At first, we could hear birds singing and see purple wildflowers and white chestnut blossoms, making the journey pleasant. But then we came across small graves and a deserted house next to the grave, which might have been used for the three years of mourning. We didn’t feel scared because it’s a scene we could observe in any small Korean village.
We no longer dared to conquer the peak, however, because it was very steep from there on. From the pathway, the blue sea and green rock islands spread before our eyes. Beneath us were fishing boats and a cruise boat that travels around the islands. In the village, fish and squid were spread on the ground drying.
We then had to hurry back to the pier to catch the last ferry back to Gunsan.
“I think a one-day trip is too short to visit the islands,” said my friend, Rhee Yun-jin. “Not only that I wanted to visit many places, but also I wanted to stay on the beach longer and to observe the sunset. I also heard that it’s really nice to go fishing at night. I want to come back and stay longer.”
“It was so nice to visit the island,” said Tetyana Skyba, a Russian living in Gunsan. She visited the island with her son, husband and a friend’s family. She said she had always wanted to visit the island because she was told about its beauty so many times.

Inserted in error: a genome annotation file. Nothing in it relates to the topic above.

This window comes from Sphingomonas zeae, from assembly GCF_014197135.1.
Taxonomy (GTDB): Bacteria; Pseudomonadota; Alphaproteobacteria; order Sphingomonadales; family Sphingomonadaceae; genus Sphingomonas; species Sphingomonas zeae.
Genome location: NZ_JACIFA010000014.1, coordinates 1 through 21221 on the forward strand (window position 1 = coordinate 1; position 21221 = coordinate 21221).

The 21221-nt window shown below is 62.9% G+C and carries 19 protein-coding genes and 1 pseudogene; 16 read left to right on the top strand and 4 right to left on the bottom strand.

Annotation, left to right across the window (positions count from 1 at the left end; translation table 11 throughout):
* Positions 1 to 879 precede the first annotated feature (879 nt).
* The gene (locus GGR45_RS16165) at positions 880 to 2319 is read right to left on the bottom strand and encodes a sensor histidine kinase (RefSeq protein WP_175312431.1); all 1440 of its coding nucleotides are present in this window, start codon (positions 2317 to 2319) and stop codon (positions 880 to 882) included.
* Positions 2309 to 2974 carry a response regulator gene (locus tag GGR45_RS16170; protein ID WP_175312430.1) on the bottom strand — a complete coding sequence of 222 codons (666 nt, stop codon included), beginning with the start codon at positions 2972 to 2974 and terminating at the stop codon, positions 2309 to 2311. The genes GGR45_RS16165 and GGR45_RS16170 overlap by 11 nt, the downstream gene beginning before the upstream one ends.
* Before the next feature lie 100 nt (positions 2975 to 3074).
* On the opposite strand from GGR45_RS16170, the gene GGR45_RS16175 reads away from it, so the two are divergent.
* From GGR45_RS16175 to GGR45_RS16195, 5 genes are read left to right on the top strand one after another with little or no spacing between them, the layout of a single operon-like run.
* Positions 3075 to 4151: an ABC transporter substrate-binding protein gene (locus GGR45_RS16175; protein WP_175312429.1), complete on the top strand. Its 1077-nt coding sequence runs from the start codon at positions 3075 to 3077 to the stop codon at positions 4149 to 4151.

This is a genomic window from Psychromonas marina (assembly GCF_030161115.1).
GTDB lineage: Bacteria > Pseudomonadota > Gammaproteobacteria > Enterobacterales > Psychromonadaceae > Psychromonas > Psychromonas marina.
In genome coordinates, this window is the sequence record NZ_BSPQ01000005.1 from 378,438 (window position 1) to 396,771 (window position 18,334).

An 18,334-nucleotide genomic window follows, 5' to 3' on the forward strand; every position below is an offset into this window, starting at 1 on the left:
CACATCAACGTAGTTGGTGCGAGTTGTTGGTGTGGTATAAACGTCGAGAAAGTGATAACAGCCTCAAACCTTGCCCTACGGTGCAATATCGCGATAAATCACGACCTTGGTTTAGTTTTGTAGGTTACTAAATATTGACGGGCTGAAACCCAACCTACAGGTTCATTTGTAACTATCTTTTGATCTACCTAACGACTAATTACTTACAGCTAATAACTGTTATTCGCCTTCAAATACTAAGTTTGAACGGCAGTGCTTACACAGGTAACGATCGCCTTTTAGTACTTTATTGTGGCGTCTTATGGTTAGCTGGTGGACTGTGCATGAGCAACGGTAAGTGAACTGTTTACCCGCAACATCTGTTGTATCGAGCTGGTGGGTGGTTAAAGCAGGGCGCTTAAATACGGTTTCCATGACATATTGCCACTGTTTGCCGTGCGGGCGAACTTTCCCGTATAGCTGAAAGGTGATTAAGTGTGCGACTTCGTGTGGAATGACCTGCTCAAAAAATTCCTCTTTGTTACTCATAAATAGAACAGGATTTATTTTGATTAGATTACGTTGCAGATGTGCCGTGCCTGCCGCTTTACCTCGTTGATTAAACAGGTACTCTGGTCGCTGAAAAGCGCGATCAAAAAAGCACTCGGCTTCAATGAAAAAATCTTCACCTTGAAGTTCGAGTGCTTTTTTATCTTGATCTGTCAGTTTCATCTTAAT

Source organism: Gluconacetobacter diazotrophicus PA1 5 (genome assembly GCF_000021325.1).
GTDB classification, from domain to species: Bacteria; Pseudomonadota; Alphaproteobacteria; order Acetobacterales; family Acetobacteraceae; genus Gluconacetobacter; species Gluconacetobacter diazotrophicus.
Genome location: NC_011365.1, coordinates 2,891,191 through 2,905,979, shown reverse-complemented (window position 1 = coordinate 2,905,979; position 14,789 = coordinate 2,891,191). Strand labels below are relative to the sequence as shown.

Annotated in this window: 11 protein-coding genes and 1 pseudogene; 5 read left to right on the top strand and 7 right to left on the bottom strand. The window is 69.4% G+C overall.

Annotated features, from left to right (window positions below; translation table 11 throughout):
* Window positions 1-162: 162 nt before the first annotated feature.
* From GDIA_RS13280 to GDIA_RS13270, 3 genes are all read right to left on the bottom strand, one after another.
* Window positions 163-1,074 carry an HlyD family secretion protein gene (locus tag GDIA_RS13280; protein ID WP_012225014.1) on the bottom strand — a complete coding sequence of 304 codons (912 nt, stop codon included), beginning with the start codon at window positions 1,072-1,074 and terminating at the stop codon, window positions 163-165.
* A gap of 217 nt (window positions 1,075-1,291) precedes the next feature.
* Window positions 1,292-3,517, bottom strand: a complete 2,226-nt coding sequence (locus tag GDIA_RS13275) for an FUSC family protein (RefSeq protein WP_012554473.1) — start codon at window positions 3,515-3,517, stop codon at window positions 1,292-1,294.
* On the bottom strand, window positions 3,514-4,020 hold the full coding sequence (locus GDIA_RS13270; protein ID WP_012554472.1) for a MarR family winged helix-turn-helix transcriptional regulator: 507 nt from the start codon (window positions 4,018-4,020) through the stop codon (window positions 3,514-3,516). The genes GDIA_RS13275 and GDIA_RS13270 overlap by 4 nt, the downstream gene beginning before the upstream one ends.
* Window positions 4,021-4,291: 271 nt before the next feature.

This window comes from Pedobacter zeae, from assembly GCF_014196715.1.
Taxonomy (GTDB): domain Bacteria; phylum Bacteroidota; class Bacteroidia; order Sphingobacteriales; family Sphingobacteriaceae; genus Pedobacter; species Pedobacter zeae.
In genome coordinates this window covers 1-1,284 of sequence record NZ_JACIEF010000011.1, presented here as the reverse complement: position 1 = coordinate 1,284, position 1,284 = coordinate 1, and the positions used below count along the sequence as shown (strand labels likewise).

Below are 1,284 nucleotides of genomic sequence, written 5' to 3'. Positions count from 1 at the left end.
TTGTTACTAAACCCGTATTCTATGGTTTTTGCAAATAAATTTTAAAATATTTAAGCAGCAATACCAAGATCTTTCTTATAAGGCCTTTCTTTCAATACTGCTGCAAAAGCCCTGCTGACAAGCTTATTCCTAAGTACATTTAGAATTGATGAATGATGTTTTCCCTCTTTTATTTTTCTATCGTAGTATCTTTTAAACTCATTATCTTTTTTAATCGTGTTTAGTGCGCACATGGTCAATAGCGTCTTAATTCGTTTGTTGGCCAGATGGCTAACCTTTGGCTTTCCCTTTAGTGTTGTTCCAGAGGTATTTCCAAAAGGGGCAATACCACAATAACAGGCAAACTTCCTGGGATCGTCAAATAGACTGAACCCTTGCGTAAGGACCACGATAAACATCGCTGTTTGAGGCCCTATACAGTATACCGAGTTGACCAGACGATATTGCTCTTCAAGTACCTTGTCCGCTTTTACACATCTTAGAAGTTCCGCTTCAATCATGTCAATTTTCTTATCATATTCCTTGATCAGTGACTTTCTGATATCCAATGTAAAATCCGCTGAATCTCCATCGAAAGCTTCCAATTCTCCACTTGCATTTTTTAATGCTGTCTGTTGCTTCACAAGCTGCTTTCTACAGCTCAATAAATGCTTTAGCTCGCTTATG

“The water was so clean and most of all, there were not many people,” she said with a smile.


How to get to Seonyu Island: Take a bus from Gangnam Express Bus Terminal to Gunsan. Take a taxi at Gunsan Bus Terminal to the Gunsan Coast Passenger Terminal. It takes about 15 minutes and costs about 8,000 won ($8). Take a ferry to Seonyu Island from the terminal. For ferry times, check out www.gyerimhaeun.com.

How to get around Seonyu Island: Rent a motorcycle-drawn cart and driver for 30,000 won per hour, a four-wheel motorcycle for 20,000 won per hour or a bicycle for 3,000 won per hour. Prices are negotiable.

What to eat: Seafood is your best choice. There are a number of restaurants near the pier, and most of them sell seafood, such as sea squirt, sea cucumber, crab preserved in soy sauce and raw fish. They are creatures caught in the wild, not cultivated by humans, the residents stress. But as it’s an island, you should be aware that the food can be very salty.


by Park Sung-ha